Budget Baloney


Regardless of how the latest federal budget dispute turns out or what the details of the final package are, the Republicans have lost the battle. They lost because they threw down their weapons.

During the latest debate every Republican of any stature conceded the Democrats' basic premise: Big government is good. From President George Bush to Rep. Newt Gingrich (Ga.), the Republicans just react to Democratic proposals—scaling them back, quibbling about details, but accepting the notion that government should act to solve a host of perceived social problems.

The battle between Bush and Gingrich wasn't one of ideology, but one of political expediency: Should the Republicans give the Democrats a lot or just a little?

President Bush must shoulder much of the blame for the GOP's malaise. As Heritage Foundation analyst Daniel J. Mitchell noted in our November issue, "On almost every issue, from the minimum wage to child care, from disability legislation to taxes, from the environment to racial quotas, the White House has conceded the fundamental argument over whether the government solves problems or causes them."

For the last two years, the pattern has been the same. Democrats propose a massive new spending or regulatory program. Then Bush sits down with congressional leaders, wins a few minor exemptions, and signs the "compromise" into law.

But this time Bush went too far. In his zeal to win a budget compromise, he reneged on his one campaign promise: He agreed to raise taxes.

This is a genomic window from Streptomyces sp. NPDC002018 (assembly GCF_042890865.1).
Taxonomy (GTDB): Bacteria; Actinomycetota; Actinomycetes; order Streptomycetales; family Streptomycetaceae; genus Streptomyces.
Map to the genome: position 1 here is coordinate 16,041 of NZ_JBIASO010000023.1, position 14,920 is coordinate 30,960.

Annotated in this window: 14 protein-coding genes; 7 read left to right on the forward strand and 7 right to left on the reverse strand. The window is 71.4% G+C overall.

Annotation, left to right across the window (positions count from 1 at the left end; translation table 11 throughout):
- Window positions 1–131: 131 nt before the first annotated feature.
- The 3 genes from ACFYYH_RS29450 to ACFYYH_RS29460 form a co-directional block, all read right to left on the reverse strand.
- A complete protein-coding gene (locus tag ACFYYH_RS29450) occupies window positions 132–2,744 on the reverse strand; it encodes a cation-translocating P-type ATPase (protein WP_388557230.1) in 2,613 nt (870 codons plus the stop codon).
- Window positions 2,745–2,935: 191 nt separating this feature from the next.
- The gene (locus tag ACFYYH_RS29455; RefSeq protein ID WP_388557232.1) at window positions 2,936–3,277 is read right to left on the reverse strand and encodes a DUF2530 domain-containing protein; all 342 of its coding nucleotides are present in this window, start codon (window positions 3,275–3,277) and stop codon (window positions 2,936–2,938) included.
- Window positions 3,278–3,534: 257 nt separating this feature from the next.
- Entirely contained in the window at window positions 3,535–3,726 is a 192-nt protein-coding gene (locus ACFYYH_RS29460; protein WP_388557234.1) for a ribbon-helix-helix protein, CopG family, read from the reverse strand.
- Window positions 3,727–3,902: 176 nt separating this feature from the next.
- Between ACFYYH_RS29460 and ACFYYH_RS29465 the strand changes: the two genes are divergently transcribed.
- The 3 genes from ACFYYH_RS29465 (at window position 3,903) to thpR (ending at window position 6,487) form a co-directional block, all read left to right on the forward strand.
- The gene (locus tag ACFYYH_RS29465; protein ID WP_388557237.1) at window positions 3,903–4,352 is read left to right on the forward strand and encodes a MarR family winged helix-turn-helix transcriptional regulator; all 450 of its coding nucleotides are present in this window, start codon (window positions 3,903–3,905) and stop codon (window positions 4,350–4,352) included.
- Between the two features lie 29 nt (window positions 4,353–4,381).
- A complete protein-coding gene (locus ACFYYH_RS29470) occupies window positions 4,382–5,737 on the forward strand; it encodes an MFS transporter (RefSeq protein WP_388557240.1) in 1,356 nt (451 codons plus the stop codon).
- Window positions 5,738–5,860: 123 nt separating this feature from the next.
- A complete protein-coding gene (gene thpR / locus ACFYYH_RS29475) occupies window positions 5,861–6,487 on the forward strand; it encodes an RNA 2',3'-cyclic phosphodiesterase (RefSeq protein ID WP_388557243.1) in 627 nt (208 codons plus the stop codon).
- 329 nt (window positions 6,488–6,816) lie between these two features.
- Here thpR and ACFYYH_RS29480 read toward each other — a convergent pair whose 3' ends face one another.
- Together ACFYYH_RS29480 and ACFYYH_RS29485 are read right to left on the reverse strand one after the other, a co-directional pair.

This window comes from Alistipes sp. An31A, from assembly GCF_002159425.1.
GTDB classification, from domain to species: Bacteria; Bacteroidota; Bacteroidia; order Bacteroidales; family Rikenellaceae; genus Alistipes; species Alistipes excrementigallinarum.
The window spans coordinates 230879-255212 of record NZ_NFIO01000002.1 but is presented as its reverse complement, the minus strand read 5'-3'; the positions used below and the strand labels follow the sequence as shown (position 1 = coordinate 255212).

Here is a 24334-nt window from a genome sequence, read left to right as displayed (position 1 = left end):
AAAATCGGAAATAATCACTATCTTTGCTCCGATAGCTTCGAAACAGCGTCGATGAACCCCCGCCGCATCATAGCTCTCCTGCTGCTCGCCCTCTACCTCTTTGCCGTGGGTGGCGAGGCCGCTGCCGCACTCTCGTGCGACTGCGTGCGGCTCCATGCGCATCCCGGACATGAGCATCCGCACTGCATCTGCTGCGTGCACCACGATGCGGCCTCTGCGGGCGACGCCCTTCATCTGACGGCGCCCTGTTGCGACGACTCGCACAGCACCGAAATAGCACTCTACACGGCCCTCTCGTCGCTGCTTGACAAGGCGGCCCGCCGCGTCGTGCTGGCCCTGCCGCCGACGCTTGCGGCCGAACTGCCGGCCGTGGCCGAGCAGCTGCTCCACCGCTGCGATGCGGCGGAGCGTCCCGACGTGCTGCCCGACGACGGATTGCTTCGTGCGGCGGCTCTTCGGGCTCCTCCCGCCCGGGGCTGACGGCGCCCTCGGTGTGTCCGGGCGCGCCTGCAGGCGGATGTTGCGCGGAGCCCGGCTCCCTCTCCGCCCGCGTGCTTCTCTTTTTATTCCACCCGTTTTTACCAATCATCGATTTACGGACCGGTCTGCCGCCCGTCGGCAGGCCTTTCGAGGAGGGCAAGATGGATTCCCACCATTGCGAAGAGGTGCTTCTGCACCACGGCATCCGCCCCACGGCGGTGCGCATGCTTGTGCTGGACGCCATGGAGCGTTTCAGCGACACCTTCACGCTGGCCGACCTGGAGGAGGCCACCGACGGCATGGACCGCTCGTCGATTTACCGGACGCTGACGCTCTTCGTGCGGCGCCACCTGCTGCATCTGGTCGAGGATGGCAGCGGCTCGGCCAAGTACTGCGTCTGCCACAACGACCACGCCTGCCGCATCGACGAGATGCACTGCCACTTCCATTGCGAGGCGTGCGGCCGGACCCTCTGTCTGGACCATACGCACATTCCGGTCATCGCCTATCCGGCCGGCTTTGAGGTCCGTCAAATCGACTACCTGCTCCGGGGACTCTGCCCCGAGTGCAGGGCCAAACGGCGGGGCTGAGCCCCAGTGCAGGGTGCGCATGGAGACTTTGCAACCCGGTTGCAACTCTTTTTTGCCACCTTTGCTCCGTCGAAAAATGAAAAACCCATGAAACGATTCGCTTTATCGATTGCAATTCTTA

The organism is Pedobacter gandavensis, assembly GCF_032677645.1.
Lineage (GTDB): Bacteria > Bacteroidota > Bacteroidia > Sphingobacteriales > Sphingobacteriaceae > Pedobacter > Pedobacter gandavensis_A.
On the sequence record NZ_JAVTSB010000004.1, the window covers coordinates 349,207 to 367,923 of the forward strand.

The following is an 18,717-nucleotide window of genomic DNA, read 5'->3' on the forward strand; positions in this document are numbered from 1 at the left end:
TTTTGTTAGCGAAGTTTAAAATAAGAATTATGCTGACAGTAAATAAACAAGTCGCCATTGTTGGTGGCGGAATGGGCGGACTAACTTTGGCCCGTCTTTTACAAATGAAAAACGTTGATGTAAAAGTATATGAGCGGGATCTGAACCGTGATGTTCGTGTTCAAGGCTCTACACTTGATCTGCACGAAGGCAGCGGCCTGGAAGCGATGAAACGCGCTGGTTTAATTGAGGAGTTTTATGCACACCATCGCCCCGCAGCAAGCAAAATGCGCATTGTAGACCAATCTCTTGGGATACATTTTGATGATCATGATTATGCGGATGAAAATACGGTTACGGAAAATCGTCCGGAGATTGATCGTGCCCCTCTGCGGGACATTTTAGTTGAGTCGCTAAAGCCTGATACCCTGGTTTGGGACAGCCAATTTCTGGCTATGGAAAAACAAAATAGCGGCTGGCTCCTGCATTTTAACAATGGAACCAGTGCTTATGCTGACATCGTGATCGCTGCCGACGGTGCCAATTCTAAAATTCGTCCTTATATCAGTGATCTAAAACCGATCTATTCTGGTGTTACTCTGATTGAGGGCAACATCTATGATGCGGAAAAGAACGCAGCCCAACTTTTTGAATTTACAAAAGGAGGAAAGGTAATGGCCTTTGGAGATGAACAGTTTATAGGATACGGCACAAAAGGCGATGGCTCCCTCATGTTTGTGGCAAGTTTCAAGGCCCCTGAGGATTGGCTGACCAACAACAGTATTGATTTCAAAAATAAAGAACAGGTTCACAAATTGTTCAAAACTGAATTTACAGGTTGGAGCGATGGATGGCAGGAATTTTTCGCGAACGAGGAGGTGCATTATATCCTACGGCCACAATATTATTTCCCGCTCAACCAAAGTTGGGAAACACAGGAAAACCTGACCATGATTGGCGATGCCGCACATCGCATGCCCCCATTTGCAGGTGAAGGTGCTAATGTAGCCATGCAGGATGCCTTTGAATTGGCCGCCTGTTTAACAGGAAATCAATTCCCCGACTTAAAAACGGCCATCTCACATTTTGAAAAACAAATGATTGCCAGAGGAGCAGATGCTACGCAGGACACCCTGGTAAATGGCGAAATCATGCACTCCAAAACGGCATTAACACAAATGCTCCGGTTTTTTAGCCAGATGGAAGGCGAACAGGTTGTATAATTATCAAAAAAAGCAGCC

House Minority Whip Gingrich stormed out of the budget summit and led a successful fight in the House against the summit agreement. But their speeches and TV interviews make it clear that Gingrich and his allies had no principled objection to big government. They just realized that it was politically foolish to vote for tax hikes and Medicare cuts.

The federal budget is over $1.2 trillion. If Gramm-Rudman-Hollings had been allowed to work, spending would have dropped $85.4 billion, or 7 percent. There is probably no business or household in the United States that could not cut its spending by 7 percent. And there is surely more fat in the federal government than in the typical household or business budget. But no one—not Gingrich, not even Gramm-Rudman co-author Sen. Phil Gramm (R–Tex.)—questioned Bush's assertion that Gramm-Rudman cuts would be disastrous.

As a group, Republicans don't want to eliminate any federal program. A proposal by Rep. Phil Crane (R–Ill.) to shut down the National Endowment for the Arts, for example, got almost no support. Republicans would rather redirect the NEA to fund "profamily," or at least non-obscene, artwork.

Gingrich himself has long advocated using an activist government for "conservative" ends. His own alternative to the budget-summit agreement involved raising taxes somewhat less and switching some Medicare cuts to other programs. Gingrich likes big government as much as the next Washington insider; he just doesn't want to pay for it.

With the Republicans conceding the basic issue, the Democrats can dictate domestic policy. If they can out-compromise Bush, the Democrats can also outmaneuver Gingrich. If the Republicans offer a new federal program, the Democrats can insist on a better, i.e., more expensive, one. And when the Democrats demand new spending, Gingrich can offer no principled objection. As the budget brouhaha has demonstrated, any future conflicts between or within the two parties will be about electoral politics or personal animosity, not ideas.